This is probably the least horrible photo I can find of a leg ulcer. Leg ulcers are horrible things, I should know, it took me 18 months to heal the ulcers on my Mother-in-Laws’ legs. These were dark days for her and myself as her legs were wet, cold and smelly and my lack of ability to make it all ok for her caused me frustration. Preventing leg ulcers is definitely better than curing them.
Vein problems occur when the valves inside them veins stop working properly.
In a healthy vein, blood flows towards the heart. Blood is prevented from flowing backwards by a series of valves that open and close to let blood through. If the valves weaken or are damaged, for example, following a deep vein thrombosis, the blood can flow backwards.
This may cause varicose veins visible on the surface of the leg, or the damage may lie in the deep veins. Pressure inside these veins is increased and this can damage the skin.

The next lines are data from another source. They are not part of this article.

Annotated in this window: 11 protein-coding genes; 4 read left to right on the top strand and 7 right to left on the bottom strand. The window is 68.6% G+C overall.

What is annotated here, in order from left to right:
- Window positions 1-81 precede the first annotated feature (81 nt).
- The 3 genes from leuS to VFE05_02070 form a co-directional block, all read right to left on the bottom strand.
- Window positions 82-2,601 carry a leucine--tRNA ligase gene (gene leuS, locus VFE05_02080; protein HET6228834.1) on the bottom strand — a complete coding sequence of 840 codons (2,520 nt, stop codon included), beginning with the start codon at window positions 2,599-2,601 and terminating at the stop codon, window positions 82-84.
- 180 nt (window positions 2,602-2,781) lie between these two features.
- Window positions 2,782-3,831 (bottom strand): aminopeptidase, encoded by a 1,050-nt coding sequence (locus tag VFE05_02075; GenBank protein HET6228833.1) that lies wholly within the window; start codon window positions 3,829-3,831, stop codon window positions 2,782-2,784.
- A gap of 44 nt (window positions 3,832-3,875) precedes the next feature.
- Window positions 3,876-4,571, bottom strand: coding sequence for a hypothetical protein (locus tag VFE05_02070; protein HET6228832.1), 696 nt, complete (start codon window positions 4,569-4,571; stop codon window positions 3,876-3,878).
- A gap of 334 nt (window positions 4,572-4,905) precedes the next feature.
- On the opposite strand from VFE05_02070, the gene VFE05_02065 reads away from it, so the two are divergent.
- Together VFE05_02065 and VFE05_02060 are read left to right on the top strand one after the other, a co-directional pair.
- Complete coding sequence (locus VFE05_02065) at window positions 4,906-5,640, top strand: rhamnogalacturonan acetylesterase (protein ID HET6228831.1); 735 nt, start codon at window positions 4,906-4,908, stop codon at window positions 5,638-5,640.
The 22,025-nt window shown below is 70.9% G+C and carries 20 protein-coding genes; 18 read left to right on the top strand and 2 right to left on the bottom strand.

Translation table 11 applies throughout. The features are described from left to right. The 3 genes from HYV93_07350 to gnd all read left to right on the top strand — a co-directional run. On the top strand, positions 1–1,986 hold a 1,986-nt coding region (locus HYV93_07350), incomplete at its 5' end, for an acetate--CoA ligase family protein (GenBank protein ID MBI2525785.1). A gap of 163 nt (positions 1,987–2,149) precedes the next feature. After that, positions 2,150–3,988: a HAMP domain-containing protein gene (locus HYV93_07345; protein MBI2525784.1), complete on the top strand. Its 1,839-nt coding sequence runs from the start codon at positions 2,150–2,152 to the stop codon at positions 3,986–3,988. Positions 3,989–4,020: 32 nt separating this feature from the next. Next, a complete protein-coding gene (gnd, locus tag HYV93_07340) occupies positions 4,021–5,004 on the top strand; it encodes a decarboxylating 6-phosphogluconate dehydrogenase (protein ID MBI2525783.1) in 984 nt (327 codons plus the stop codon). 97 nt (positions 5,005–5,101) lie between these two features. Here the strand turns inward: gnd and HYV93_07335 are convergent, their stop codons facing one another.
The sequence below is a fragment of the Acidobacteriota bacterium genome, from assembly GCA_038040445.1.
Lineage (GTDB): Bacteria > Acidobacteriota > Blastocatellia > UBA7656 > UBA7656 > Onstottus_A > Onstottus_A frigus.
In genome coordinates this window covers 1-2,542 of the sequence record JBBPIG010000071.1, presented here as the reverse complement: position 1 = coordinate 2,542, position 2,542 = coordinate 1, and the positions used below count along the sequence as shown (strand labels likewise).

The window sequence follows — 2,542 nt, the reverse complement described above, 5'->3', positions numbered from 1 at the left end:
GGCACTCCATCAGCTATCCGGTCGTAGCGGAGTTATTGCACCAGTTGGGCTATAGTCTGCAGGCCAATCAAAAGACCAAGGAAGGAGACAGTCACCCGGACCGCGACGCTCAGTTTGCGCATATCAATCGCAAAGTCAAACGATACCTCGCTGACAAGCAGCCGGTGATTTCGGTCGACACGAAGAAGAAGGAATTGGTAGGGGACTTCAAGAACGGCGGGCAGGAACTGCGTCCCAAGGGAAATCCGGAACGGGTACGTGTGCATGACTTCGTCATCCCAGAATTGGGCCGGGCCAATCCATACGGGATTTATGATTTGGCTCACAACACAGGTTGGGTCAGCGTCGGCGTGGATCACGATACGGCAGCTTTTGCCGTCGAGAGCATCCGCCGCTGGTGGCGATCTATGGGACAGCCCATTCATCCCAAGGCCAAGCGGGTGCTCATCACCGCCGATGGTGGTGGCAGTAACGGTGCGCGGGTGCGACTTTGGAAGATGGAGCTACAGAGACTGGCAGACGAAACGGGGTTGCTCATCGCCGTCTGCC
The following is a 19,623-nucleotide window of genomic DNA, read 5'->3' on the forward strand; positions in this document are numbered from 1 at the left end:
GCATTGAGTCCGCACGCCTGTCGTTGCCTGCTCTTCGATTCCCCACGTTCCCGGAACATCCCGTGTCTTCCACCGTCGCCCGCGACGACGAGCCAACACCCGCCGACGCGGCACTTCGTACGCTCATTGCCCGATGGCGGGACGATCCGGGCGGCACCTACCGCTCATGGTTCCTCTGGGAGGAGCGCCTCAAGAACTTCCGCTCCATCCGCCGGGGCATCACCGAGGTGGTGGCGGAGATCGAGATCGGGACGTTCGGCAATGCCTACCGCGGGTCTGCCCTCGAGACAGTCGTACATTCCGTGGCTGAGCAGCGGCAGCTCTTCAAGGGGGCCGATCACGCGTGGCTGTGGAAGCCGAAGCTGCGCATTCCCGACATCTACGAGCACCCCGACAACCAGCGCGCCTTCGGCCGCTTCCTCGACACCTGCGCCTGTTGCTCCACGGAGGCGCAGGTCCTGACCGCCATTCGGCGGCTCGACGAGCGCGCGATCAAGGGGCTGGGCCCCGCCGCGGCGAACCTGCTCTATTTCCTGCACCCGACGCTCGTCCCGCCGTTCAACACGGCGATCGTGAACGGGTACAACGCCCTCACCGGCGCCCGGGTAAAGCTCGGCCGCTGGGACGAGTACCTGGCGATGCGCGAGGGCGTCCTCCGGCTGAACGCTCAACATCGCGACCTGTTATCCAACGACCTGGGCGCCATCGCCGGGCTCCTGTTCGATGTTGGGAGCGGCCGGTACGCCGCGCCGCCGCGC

The constant high blood pressure in the legs causes fluid to leak from the veins. The fluid causes swelling and damages the skin, which becomes hard and inflamed, leading to an ulcer.
People most at risk of developing a venous leg ulcer are those who have previously had an ulcer.
Once a leg has suffered an ulcer, there is a one in four chance of further ulceration developing within the next two years.
losing weight can help prevent venous leg ulcers because excess weight causes pressure in the leg veins, which can cause damage to the skin.
If you care for someone elderly washing their legs and then moisturising with a cream such as Diprobase which is available on prescription may help to keep the legs in good order. The motion of washing and moisturising helps to increase circulation to the legs.
Stopping smoking really helps to prevent leg ulcers as smoking causes the blood to be thicker and flow less effectively. Wearing supportive compression socks or tights is also recommended for anyone with varicose veins